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Ideal for filming such slow-motion scenes as the deployment of vehicle airbags, cereal falling through frame, small-scale explosion effects, the classic water droplet and crown effect, a close-up of a golf ball being hit by a golf club and bullets exiting the barrel of a gun.
Technical Data

Speed: 420-2,100 fps

Mount: Pentax (reflex), Nikkon, BNCR

Movement: Continuous film transport, rotary prism imaging

Shutter: 72 degrees fixed

Film Specs: Standard 35mm, B&H perforations, .1866" pitch

Power: 208VAC

Weight: 125 pounds with loaded 1000-foot magazine (not including lens)



Important 4B Camera Technical Information

We enjoy your business and we would like to make the high speed portion of your shoot a trouble-free experience. Please be sure this information is forwarded to the appropriate crew members such as the Assistant Cameraman, Gaffer and the Director of Photography.

* The 4C camera uses a rotary prism (it is not pin-registered). When shooting with a rotary prism camera, the image will have a slight weave and float to it. It is not something that is extremely noticeable, but we do not suggest using it for any composite, matte or blue screen work. Post-production stabilization may be possible and necessary in some cases. Dedo Weigert Film GmbH will not be responsible for any costs related to such correction.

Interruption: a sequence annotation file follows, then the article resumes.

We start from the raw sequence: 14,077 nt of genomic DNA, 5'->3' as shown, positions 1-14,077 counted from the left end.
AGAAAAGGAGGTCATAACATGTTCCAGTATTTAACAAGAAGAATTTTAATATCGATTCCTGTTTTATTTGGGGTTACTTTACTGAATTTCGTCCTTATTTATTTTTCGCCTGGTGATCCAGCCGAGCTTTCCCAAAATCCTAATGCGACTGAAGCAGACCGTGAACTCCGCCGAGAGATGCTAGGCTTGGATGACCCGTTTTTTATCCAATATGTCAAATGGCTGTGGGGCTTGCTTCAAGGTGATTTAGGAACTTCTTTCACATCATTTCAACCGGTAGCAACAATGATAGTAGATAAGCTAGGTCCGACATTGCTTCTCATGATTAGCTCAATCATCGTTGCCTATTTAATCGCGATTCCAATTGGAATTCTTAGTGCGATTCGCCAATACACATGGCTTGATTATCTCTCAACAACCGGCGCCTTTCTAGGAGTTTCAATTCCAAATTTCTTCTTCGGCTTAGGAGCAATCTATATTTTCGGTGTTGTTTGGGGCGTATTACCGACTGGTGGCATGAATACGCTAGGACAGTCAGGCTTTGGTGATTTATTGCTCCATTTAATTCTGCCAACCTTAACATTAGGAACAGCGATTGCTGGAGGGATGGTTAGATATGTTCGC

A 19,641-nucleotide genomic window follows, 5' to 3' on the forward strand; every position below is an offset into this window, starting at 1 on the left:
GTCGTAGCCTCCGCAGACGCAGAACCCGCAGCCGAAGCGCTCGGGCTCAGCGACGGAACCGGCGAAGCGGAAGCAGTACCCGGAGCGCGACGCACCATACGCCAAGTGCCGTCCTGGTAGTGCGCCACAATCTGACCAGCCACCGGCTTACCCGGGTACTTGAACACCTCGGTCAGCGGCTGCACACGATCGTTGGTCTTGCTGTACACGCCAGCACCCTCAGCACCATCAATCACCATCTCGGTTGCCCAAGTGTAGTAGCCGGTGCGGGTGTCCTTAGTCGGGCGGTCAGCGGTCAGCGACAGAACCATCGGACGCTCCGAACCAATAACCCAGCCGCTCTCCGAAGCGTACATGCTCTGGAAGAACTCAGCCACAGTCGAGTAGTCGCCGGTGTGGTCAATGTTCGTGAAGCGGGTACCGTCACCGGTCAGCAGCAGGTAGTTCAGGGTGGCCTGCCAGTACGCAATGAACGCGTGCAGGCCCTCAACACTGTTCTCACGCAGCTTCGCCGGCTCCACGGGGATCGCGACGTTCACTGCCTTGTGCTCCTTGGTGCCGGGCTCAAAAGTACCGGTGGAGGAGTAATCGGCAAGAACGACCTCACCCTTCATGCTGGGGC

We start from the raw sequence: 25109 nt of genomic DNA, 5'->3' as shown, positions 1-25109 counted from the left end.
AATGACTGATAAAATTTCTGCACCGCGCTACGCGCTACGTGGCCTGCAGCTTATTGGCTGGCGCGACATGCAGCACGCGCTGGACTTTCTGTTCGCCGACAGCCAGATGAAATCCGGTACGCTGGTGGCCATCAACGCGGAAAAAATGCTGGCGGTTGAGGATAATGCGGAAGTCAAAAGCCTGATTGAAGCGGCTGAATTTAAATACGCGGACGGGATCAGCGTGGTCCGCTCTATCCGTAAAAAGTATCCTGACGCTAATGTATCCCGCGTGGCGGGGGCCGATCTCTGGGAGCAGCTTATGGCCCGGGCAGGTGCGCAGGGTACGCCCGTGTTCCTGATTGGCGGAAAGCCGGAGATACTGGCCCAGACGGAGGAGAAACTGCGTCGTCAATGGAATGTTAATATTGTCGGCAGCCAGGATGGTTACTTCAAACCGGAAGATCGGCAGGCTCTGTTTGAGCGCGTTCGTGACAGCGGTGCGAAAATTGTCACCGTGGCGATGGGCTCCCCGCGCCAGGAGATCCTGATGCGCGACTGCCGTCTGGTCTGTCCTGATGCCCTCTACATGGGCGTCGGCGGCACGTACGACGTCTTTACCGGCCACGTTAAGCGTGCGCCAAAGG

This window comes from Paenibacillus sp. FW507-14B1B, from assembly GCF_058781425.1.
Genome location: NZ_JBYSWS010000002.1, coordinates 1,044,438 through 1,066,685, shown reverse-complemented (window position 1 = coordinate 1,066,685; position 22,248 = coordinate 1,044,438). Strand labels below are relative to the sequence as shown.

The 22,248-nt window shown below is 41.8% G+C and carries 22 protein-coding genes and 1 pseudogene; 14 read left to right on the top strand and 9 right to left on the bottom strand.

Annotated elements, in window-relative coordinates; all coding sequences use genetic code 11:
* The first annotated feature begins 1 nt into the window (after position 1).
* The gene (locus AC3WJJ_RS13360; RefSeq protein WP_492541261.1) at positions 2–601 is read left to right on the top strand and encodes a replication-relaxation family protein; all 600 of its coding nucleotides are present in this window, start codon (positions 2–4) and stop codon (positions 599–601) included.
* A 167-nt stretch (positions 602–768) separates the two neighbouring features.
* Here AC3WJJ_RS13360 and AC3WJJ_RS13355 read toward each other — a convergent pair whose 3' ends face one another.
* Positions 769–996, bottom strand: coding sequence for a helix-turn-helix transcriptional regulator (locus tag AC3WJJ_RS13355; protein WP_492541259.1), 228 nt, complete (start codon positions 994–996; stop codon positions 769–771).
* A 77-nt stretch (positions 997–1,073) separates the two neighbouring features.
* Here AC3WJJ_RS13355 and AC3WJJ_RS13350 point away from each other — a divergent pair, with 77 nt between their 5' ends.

* It has a 72 degree fixed shutter angle (the DP & Gaffer should be made aware of this since it will affect lighting requirements).

* Using the reduced shutter angle while running high frame rates will result in extremely short exposure durations, which may require compensation for reciprocity failure. The 4C comes with an exposure compensation chart, which takes into account the 72 degree fixed shutter angle, frames per second and the light loss for the reflexing pelical. This chart does not take into account reciprocity failure. Please review film data sheets to determine the amount of compensation (if any) is required.

* While 4C frame rates are extremely accurate, it is not a crystal sync camera and should not be used with standard HMI lights or to film video or computer monitors.

* It will not sync up with any strobe light systems.

* Since the image is relayed through a rotating one inch thick prism, it is always best to light with more contrast and lean towards over-exposure rather than under-exposure.

* Try to avoid shooting directly into high intensity sources. When shooting into bright lights you may encounter an apparent flicker related to stray reflections in the image path.

"I use the Photo-Sonics high speed cameras because of their unequaled history of dependability. Many of the effects we do are one-time-only events: blowing up a set or jumping a car. Repeats are expensive, if not impossible in the tight delivery schedules we have these days. I need to know that the shot will be 'in the can' on the first take. The Photo-Sonics cameras have never let me down."
- Bill Bennett, Director of Photography